Mimosa (Albiza julibrissin)

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The Mimosa or Silk-Tree, a native of South Asia, was introduced to North America in 1745, and has adapted well to a wide variety of conditions here in the U.S. It transplants easily and often seeds itself readily, sometimes to the point of being invasive in some areas. It survives a wide range of PH soils and withstands wind and drought. Cold snaps with prolonged periods of weather below freezing, however, will result in injury or death of the plant or parts of it.

Mimosa is a fast grower reaching 20 to 35 feet in height and sometimes wider. It is often multiple stemmed and has a vase shape with a flat top.

The bark is grayish brown and relatively smooth.Both the leaves and flowers have a feathery and tropical look to them adding to their allure in the north. The leaves emerge late in the spring, sometimes causing panic that the tree may have died. The pink bottle-brush like flowers emerge in June or July presenting a unique look in the northeastern U.S.

Crimson King Norway Maple (Acer platanoides)

The Crimson King is the most famous cultivar of the Norway Maples. It is noted for its maroon leaves that last all summer. It was introduced to the United States in 1948 from France.

Commonly planted as a street tree, it is usually intermixed with the green varieties to avoid a dark and somber appearance. The deep colored leaves create a dense shade, making it hard to grow grass or other plants underneath. A shallow surface root system further adds to these difficulties.

Crimson King grows slower and matures at a smaller size than the green-leafed varieties and is more sensitive to some insects and diseases. It tolerates partial shade and a wide range of soils, but it doesn’t like wet feet, so avoid poor drainage areas. At maturity, it will reach 40 feet tall by 50 feet wide, but usually is found smaller.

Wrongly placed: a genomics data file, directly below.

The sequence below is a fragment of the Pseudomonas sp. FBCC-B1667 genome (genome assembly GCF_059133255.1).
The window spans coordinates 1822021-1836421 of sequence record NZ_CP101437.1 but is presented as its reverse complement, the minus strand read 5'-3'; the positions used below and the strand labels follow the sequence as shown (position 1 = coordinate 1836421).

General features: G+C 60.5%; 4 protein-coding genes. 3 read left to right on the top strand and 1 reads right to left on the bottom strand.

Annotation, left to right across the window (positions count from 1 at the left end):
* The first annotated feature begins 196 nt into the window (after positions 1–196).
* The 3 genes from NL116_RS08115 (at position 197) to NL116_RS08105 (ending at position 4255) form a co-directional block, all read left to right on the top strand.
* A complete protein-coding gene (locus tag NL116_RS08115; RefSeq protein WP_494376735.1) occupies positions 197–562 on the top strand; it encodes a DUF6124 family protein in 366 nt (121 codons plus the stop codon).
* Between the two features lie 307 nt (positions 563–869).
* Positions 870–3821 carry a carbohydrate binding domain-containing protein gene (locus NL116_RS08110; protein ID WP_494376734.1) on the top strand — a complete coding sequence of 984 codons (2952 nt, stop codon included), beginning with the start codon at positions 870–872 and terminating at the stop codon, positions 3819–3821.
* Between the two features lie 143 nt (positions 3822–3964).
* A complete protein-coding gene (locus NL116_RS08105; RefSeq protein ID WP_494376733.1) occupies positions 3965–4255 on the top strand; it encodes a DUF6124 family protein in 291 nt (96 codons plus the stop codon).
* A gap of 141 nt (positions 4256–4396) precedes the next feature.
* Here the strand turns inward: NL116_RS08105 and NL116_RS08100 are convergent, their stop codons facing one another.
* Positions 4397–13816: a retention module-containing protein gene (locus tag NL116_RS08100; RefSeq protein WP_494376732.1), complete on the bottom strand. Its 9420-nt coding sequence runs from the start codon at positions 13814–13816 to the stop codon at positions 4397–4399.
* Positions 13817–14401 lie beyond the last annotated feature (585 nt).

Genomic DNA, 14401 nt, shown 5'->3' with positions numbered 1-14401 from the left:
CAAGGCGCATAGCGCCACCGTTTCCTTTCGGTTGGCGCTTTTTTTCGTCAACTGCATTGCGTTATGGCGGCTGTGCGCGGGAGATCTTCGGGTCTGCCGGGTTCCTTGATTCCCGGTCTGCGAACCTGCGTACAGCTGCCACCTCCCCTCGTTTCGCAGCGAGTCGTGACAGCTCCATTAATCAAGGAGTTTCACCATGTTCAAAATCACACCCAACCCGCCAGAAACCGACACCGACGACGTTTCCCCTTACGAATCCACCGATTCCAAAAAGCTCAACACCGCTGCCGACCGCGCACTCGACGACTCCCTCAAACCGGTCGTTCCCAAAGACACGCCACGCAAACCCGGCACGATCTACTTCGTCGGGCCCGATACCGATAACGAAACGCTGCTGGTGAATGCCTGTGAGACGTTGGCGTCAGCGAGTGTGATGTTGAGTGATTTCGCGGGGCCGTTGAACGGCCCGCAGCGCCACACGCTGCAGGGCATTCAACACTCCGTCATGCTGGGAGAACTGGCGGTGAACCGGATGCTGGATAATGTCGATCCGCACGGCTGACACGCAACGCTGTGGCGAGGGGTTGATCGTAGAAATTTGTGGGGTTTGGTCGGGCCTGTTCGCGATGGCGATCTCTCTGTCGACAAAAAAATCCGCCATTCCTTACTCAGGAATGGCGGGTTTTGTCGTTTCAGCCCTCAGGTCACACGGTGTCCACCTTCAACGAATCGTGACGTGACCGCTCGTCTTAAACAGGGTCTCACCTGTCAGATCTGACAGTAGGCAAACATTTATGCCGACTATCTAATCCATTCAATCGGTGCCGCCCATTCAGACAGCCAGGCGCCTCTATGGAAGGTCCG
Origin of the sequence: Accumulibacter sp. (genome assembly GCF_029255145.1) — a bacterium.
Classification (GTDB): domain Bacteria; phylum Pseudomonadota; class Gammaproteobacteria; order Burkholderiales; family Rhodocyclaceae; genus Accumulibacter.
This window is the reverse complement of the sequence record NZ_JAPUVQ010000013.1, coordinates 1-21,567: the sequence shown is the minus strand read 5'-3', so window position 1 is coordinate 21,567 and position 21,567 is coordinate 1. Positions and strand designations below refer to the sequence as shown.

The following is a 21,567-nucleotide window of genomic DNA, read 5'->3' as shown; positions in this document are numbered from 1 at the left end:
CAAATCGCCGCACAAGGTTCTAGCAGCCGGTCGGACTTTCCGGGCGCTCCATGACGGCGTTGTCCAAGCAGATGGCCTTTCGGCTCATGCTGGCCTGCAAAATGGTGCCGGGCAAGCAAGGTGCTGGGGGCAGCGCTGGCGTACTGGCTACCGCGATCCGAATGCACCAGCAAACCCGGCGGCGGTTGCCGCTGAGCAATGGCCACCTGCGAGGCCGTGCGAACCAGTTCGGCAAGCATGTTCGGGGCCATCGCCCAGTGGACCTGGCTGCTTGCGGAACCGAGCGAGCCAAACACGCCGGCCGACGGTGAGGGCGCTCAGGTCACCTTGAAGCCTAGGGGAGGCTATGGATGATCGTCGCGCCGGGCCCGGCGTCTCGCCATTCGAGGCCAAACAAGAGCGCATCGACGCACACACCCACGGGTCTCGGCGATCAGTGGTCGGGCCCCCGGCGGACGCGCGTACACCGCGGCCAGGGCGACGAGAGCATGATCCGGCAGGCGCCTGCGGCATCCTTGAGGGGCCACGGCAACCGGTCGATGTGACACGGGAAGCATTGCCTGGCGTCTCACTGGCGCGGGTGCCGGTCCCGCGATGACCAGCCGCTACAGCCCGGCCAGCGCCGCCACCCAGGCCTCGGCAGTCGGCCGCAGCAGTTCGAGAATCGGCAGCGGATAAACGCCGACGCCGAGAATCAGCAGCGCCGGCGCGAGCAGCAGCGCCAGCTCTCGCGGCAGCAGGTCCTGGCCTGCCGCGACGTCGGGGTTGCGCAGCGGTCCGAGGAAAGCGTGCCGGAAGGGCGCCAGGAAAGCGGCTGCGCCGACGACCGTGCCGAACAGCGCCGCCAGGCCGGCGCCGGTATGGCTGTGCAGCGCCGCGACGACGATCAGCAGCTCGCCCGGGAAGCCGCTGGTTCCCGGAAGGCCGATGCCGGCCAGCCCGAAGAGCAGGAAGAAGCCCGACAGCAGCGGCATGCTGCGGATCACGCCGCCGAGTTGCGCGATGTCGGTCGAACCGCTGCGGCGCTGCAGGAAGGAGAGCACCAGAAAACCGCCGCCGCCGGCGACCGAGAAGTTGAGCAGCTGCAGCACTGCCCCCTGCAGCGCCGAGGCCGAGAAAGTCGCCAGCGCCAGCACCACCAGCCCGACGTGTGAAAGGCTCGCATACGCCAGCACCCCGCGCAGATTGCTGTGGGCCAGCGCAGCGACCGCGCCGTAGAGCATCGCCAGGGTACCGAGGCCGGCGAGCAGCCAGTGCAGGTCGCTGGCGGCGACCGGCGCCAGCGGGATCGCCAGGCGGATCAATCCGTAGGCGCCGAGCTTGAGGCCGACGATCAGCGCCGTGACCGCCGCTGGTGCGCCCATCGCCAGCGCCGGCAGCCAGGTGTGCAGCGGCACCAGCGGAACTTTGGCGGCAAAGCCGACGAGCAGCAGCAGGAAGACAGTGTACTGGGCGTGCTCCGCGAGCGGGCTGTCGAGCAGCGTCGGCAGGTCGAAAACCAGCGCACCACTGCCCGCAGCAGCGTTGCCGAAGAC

Avoid excessive pruning to reduce possibility of sun scald, prune in winter and never top! This is a bad practice for all trees as it not only ruins the aesthetic beauty of the tree, but also opens it up to sun scald, diseases and insects. Crimson King maples are highly intolerant of harsh pruning.
When planted in the right location Crimson King maples can be a beautiful and hardy addition to any landscape, providing a little splash of color in your verdant forest.

Flowering Crabapple (Malus sp.)

 

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The leaves are 1 to 2 inches long and are green to reddish green in color.  Fall color can be nice shades of yellow and orange, but it depends on the cultivar.  There are currently over 700 named cultivars and varieties worldwide.  Some are propagated for their flowering, fruiting or fall color, but many are chosen for their disease resistance.

The fruits usually offer better color than the leaves, coming in various hues of yellow, red and orange.  They come as small as 3/8 inches in diameter and as large as 2 inches in diameter.  The crabapples develop in the summer and some persist into winter or until the birds eat them.  They have little crop value to humans, but some can be used to make jellies.

While versatile and attractive, Crabapples can also be high maintenance.  There are several insect problems that can be an issue, but rust, scab and fire blight diseases are usually the more prevalent issues to deal with.  These diseases can be managed with good sanitation, proper spacing, and pruning, as well as fungicide treatments in the early spring.

 

London Planetree (Platanus x acerifolia)

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A cross between the Oriental Planetree and American Sycamore, the London Planetree was first recorded growing in London in 1663.  It takes its common name from this fact and also that it is the primary street and park tree in London.  London is not alone in its heavy usage of the London Planetree, however.   It is planted by the millions in Zones 4 to 9 in both the northern and southern hemispheres.

London Planes are tough trees that are highly resistant to urban stressors, salt damage and the anthracnose disease that plagues its native cousin the American Sycamore.  They prefer full sun to partial shade and perform best in well drained rich soils, but can tolerate alkaline, moist and even droughty soils.

Highly tolerant of poor soils and pollutants found in urban conditions, the London Planetree is a favorite of cities.  This is also the best place for them as someone else get to clean up after them.  Leaves, twigs and bark are shed all summer and leaves and fruits are shed all fall and winter.